by Alan Robles
What do you do with a stupid employee who's always drunk on the job, who steals wantonly, womanizes, gambles, refuses to work, bullies everybody, schemes with fellow crooks and bribes the other servants using your money?
Fire him, of course.
Joseph Estrada finally outlived his uselessness. His government dissolved from under him, melted in four days by the white hot rage of a people betrayed by traditional politicians.
It was Estrada's stubborn refusal to go which forced Filipinos to make history again. A pity it didn't coincide with the anniversary of the 1986 Edsa uprising, but nobody will blame the people for swiftly ejecting this gangsta government. And while it wasn't exactly Ferdinand Marcos 1986, more like Abdala Bucaram 1997, it was still very cleansing.
Showing an infinite capacity for self-delusion, Estrada's supporters and hired It is certainly heart warming to talk of the "healing process", but if the process papers over a deep sickness then the country will find itself saddled with another monster, perhaps one not as drunk and stupid as the last one help derided the crowds as "mobs." Among the deluded: 11 Senators who voted to block the presentation of evidence which would have shown Estrada owning more wealth than he could legally explain. We can now expect these eleven to spend the next few months singing self-piteous tunes. In fact if 1986 is anything to go by scores of Erap supporters should soon be emerging to swear on a stack of bibles that they were just acting according to their conscience or the law, or that they were coerced, or duped, or zapped with mind control lasers.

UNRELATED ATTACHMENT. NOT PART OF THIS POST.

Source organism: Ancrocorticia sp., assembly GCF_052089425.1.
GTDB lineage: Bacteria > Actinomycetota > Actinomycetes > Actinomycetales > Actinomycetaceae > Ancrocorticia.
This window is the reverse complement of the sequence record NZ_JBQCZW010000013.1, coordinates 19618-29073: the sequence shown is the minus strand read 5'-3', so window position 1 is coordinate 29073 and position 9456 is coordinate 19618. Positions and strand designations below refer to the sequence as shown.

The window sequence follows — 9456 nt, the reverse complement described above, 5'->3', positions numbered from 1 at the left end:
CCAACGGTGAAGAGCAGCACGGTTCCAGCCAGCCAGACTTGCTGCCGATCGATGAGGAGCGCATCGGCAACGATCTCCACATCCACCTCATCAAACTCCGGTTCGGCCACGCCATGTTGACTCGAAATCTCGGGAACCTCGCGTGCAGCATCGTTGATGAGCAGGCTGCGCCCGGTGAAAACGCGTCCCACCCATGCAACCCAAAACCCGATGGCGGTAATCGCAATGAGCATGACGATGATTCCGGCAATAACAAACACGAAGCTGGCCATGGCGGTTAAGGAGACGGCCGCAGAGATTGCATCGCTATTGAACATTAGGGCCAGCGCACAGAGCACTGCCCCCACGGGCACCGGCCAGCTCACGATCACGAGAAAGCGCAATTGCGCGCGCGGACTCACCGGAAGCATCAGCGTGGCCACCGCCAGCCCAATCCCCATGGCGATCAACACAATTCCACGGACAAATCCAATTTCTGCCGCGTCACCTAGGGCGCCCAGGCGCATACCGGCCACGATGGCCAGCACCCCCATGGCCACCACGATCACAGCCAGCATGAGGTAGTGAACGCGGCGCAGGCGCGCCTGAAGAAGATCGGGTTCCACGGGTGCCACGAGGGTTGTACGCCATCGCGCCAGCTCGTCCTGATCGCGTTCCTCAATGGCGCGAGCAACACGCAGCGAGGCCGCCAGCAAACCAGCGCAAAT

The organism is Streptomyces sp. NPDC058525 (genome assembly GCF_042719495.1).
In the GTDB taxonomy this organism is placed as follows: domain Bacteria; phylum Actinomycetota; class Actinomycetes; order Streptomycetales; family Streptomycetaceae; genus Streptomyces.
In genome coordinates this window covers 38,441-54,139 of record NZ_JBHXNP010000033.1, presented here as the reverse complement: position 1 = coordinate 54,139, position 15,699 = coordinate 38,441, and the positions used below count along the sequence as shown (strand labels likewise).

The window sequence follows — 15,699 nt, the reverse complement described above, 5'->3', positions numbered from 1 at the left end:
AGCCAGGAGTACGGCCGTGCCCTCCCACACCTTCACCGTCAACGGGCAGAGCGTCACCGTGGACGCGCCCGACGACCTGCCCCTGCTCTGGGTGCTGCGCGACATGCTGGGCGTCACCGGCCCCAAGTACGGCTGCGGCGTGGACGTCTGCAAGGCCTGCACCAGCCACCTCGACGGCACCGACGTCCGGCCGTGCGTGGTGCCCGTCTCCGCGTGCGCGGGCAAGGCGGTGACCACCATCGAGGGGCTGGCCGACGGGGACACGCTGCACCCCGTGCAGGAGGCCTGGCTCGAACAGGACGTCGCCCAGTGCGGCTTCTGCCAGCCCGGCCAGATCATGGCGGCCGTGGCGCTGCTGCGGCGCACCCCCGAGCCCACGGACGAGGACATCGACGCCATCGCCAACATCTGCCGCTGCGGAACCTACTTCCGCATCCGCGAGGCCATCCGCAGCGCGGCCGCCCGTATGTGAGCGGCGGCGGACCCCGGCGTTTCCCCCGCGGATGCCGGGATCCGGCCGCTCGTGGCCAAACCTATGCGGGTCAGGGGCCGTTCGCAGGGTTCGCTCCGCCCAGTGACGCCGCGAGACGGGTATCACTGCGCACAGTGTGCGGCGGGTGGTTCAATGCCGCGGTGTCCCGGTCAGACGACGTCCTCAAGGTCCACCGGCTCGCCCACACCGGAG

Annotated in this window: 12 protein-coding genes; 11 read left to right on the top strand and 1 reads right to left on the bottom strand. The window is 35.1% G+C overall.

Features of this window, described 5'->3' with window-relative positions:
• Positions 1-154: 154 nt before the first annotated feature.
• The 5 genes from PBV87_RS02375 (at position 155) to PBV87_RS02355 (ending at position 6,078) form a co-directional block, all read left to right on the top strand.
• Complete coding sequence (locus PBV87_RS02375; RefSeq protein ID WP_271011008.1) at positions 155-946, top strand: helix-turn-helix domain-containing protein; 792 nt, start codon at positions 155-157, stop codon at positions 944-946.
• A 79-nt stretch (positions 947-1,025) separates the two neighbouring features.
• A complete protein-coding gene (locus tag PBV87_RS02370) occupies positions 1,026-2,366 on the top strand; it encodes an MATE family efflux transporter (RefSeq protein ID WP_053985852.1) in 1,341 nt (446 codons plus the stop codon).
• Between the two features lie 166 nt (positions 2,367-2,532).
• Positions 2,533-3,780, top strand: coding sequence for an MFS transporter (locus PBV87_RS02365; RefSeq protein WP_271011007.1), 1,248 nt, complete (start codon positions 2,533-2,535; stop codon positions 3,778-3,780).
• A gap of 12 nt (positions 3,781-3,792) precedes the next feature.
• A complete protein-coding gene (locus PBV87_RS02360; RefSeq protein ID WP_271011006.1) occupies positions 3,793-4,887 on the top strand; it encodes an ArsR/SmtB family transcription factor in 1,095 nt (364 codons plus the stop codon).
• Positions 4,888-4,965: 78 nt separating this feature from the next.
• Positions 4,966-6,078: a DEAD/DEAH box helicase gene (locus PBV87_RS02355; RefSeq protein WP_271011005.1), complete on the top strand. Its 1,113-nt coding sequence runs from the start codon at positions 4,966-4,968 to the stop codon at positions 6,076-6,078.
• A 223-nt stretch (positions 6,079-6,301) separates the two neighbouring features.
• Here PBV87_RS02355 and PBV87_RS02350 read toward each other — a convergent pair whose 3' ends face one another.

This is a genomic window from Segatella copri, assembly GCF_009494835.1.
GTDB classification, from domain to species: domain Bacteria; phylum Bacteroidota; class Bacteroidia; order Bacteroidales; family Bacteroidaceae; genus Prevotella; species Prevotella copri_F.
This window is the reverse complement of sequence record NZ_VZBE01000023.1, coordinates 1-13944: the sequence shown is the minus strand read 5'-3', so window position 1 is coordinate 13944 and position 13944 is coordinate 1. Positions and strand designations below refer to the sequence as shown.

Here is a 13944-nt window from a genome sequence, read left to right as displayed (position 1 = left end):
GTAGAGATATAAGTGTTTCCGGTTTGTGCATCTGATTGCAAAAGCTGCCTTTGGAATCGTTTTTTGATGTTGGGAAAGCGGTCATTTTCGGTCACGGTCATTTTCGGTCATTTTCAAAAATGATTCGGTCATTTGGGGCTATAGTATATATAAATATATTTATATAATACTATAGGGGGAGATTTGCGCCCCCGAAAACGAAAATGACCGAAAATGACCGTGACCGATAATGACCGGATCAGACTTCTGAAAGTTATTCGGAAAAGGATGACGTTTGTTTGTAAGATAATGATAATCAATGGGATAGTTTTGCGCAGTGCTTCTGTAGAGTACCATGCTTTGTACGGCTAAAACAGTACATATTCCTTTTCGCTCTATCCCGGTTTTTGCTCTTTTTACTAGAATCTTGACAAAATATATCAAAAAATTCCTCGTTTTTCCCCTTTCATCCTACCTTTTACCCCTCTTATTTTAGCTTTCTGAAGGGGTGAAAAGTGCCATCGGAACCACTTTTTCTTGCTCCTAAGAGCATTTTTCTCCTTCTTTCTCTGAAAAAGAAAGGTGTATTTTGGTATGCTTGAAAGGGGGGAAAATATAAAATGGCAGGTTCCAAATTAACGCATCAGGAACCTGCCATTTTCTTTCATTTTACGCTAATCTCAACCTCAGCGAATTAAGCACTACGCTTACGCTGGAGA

What else can we expect? Mealy mouthed platitudes about putting country above self. Speeches about patriotism and heroism. Before we descend into maudlin self-congratulation and sentimentality we should keep three things in mind.
First of all, while People Power II was an exhilarating, high-energy event (the confetti, the black shirts of mourning, the cheering crowds, the cars honking to the rhythm of "Erap Resign") -- its victory was decided by one thing alone. The appearance on the Edsa shrine of a group of men in uniform, wearing peaked caps (one even had dark glasses). The military, once again, are major players in politics.
Second, two evil words which came out of 1986 have reappeared. "National reconciliation." Under the banality of that expression, flocks of Marcos cronies, of human rights violators and plunderers got away unpunished. Though after Marcos fled there were wholesale revelations about how he and his cronies had looted and murdered, not one of them has done time for it.
Will it be the same with the Erap gang? Will Ali Bobo and his 40 thieves -- Atong Ang, Dante Tan, Bong Pineda, Mark Jimenez, the grasping concubines and bastards -- will they all sail off into comfortable exile with their pickings, there to rant about the wickedness of their foes? Estrada might be deposed, but according to Congress he's still a crook. What if he decides to participate in the next elections? It wouldn't be any more bizarre than the fact that we currently have a congressman who ran and won while in jail.
Finally, Filipinos should ask themselves: how many more numbers are we going to stick after the words "People Power"? Will we have a People Power XV? Are we going to be doing this again? It is certainly heart warming to talk of the "healing process", but if the process papers over a deep sickness then the country will find itself saddled with another monster, perhaps one not as drunk and stupid as the last one.
It was a nice party, but now we have to clean up the mess. And while we're at it, let's do something about the kind of politics expounded by the odious Tessie Aquino Oreta, a senator who voted to protect Erap and was caught on video capering gleefully about it. She later told an interviewer her idea of public service: "What is most important to me is my family."